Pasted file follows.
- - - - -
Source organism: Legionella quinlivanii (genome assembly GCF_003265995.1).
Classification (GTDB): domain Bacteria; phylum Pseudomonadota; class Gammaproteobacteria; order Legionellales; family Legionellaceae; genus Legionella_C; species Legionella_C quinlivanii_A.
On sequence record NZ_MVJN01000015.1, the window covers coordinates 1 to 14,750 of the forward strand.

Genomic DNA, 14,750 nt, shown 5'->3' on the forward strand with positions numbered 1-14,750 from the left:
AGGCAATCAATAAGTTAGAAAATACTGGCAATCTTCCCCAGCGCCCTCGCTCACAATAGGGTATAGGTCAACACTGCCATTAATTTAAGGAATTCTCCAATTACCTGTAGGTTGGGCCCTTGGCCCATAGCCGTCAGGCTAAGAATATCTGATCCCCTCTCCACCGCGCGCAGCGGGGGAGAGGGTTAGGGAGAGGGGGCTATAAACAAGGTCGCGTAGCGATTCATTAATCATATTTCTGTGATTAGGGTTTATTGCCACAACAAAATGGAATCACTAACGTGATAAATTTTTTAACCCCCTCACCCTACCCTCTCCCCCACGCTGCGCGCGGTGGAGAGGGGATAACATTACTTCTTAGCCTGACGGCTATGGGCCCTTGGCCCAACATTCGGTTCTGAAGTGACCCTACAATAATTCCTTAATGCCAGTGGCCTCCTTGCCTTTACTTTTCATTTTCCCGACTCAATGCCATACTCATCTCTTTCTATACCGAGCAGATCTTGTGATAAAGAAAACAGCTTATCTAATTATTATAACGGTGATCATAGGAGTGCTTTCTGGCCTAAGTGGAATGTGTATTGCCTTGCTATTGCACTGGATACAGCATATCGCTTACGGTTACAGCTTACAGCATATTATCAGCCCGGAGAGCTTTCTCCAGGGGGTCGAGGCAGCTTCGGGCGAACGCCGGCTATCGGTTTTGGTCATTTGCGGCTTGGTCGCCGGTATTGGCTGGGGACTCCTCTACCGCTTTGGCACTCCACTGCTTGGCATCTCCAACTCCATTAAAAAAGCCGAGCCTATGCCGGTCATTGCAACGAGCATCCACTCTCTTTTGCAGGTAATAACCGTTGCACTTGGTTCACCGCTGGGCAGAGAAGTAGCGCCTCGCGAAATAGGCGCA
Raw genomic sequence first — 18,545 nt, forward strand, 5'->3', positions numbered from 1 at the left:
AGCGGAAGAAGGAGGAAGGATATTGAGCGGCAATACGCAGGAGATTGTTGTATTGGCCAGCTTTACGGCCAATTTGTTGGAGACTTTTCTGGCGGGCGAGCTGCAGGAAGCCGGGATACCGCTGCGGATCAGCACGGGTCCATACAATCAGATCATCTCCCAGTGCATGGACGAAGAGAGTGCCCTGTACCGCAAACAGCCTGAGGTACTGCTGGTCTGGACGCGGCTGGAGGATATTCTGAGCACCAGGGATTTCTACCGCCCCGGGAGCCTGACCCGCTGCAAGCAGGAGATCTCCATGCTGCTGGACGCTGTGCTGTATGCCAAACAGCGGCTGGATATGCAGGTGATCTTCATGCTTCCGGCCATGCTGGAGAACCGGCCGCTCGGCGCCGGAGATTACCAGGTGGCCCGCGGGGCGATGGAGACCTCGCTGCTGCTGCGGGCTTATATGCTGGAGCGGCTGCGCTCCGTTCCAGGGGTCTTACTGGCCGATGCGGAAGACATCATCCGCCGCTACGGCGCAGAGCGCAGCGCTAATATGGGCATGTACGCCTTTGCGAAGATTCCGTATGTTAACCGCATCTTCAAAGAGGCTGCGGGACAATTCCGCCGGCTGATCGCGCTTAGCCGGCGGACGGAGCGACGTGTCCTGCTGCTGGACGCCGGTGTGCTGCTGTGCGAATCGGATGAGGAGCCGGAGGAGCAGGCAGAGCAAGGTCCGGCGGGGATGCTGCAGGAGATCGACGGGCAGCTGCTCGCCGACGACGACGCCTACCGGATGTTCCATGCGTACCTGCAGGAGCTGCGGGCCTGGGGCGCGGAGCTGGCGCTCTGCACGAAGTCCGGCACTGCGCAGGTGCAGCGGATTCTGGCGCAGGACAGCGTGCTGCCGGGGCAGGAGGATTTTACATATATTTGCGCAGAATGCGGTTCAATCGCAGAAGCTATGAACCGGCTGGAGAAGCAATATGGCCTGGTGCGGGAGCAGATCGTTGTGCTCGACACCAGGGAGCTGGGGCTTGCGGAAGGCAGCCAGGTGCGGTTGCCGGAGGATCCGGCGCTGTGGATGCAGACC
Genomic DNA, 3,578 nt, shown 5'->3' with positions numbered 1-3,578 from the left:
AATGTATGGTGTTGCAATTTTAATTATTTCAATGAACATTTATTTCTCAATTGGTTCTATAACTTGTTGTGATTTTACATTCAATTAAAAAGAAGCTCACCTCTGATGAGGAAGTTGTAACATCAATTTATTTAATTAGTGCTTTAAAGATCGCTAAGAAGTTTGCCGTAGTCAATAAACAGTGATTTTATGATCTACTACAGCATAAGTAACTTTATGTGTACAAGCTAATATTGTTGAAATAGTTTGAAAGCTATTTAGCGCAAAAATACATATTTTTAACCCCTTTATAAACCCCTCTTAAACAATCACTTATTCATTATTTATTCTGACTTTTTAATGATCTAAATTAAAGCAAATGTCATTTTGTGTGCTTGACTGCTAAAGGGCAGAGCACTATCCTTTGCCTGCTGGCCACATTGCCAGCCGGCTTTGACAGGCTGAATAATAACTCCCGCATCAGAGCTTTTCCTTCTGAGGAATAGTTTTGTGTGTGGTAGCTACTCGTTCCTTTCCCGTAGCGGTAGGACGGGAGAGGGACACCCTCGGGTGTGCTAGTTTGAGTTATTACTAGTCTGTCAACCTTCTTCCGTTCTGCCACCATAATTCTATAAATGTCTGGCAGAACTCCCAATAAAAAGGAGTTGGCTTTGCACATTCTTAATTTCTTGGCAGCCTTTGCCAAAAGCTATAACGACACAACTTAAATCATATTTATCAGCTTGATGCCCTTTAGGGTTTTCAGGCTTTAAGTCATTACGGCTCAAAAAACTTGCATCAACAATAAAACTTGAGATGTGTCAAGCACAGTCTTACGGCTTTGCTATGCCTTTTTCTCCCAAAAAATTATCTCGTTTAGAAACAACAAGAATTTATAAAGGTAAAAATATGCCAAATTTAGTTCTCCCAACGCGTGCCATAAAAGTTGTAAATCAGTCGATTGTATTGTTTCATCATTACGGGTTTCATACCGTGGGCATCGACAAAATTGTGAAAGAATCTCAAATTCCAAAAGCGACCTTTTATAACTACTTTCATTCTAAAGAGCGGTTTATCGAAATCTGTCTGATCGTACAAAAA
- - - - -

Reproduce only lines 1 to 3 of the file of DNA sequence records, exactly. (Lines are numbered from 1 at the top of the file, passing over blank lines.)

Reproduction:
Source organism: Legionella quinlivanii (genome assembly GCF_003265995.1).
Classification (GTDB): domain Bacteria; phylum Pseudomonadota; class Gammaproteobacteria; order Legionellales; family Legionellaceae; genus Legionella_C; species Legionella_C quinlivanii_A.
On sequence record NZ_MVJN01000015.1, the window covers coordinates 1 to 14,750 of the forward strand.